It is not likely that the bones will object to the nature of the coffins, but the imposition is there all the same.

Sunday Times, 14 October 1906 page 4S
(It wouldn’t have been printable!)
Sunday Times, 28 October 1906 p 1S

Drewy Dyson’s notoriety overshadowed not only his own real accomplishments but those of his family. None of his parents were angels though. His father served his sentence in Van Diemen’s Land as a convict before starting afresh in Perth during the 1840s, rising up to be one of the largest employers of labour in the Colony (including ticket-of-leave Western Australian convicts). James Dyson built the town of Perth — It was his timber that paved the streets during the 1870’s, his bricks that made up so many buildings of the time (of which only the Wesley Church on William Street now remains) and his membership of the Perth City Council at a time when the Perth Town Hall was opened on his watch. He owned lake Julabup — known in his time as Dyson’s Swamp — an integral part of the network supporting the beef and dairy industry that kept Perth fed during the nineteenth century (pre-refrigeration) and the corner in Perth known as Dyson’s Corner where his butcher’s business and bakery operated out of.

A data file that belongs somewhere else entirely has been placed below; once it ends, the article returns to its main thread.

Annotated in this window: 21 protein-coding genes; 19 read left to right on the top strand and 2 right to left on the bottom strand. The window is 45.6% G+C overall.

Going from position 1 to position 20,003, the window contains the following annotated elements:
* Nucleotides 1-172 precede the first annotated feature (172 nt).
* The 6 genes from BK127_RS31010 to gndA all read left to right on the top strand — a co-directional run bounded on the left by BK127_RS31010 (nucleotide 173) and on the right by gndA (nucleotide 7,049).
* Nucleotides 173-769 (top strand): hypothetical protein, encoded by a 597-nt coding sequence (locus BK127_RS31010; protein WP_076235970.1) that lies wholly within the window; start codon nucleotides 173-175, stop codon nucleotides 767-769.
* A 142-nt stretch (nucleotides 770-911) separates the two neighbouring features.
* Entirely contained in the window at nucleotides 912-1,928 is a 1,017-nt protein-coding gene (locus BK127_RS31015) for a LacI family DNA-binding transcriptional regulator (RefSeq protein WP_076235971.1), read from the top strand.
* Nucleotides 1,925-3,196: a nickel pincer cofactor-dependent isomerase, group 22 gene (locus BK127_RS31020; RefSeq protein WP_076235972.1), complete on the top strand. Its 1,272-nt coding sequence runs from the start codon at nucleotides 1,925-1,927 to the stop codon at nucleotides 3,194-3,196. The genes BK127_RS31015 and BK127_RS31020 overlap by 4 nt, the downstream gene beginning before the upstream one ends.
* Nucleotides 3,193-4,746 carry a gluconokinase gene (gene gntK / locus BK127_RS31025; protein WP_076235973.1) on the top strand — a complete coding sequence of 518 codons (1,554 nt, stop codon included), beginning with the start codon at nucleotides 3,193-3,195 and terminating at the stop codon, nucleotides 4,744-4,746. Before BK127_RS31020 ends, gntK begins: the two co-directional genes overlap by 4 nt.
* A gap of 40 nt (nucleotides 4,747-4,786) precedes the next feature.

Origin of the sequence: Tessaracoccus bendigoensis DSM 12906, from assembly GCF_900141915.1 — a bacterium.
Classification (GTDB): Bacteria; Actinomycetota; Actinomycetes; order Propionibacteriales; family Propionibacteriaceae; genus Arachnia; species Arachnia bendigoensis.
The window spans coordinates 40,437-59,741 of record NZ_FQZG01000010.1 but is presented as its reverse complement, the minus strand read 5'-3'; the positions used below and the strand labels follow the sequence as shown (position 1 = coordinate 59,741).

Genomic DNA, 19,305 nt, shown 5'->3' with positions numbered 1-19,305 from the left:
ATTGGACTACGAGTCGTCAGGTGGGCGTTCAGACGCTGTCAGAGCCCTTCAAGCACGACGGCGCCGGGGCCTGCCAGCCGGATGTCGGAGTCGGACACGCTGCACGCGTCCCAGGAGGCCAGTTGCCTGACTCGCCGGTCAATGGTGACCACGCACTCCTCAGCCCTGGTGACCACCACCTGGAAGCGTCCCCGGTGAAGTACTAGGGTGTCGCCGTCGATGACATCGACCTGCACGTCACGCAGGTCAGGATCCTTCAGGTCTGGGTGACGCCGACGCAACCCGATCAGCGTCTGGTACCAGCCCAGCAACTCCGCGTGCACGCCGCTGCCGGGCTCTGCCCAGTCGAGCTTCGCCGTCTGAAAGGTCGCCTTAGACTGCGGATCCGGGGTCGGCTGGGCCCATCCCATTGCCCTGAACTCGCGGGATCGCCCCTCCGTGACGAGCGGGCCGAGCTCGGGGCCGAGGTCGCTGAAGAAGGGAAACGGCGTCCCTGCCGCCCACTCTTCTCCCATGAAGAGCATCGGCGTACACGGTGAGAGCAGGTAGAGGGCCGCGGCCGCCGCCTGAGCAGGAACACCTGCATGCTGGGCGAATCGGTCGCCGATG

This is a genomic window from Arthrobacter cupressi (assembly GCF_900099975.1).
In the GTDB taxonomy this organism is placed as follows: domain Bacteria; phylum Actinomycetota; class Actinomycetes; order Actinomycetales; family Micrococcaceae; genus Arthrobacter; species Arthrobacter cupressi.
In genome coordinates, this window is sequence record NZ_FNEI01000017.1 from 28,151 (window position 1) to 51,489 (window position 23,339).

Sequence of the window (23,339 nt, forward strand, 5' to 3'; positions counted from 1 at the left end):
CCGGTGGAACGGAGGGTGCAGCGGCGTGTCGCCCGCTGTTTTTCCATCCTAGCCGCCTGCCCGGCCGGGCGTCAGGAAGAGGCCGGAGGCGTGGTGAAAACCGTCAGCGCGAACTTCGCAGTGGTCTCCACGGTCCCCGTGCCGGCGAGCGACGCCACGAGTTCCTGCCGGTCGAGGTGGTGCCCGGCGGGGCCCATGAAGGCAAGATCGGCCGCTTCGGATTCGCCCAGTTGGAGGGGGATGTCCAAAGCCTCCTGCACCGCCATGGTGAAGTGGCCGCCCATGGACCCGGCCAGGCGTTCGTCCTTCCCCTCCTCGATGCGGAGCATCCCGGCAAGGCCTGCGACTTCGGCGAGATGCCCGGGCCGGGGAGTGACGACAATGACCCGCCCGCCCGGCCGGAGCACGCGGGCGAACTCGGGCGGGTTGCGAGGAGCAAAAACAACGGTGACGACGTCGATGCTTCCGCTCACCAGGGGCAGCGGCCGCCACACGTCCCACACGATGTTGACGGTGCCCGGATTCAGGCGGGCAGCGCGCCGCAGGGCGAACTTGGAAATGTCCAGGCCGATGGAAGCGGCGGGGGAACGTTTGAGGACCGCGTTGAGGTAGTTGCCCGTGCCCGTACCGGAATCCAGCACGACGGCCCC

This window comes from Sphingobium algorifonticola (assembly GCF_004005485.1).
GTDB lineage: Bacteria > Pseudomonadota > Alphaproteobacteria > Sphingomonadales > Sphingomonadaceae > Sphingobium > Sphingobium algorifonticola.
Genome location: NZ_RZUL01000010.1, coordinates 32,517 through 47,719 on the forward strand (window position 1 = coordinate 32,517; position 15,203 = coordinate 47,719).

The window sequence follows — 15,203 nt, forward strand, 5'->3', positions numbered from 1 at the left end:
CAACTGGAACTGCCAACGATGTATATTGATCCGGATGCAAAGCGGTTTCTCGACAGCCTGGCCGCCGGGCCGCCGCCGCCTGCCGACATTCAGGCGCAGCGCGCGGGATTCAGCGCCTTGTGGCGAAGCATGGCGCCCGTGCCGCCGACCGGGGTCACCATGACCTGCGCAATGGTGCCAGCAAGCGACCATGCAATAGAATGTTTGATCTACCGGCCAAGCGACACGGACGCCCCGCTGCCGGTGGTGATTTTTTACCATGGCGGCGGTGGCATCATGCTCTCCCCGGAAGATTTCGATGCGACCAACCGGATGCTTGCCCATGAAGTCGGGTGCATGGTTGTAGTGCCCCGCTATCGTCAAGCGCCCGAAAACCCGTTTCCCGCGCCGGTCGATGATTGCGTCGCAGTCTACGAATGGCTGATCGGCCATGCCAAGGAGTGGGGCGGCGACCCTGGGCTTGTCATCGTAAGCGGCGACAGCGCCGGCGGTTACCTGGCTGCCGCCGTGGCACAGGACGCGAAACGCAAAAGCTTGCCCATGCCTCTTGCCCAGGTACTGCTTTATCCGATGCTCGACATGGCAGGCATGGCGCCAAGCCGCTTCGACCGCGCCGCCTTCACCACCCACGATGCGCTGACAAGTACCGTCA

Yet there are few other memorials to James Dyson, his two wives and they twenty-one children they produced together. Many of their children buried in the Karrakatta Cemetery that ultimately succeeded East Perth as the community’s principal burial place at the beginning of the twentieth century. Few had headstones, and the policy of that institution after 120 years of operation is to recycle the ground for new burials. As the years pass it will become near impossible to locate the unmarked graves or even the location of headstones once they are built over.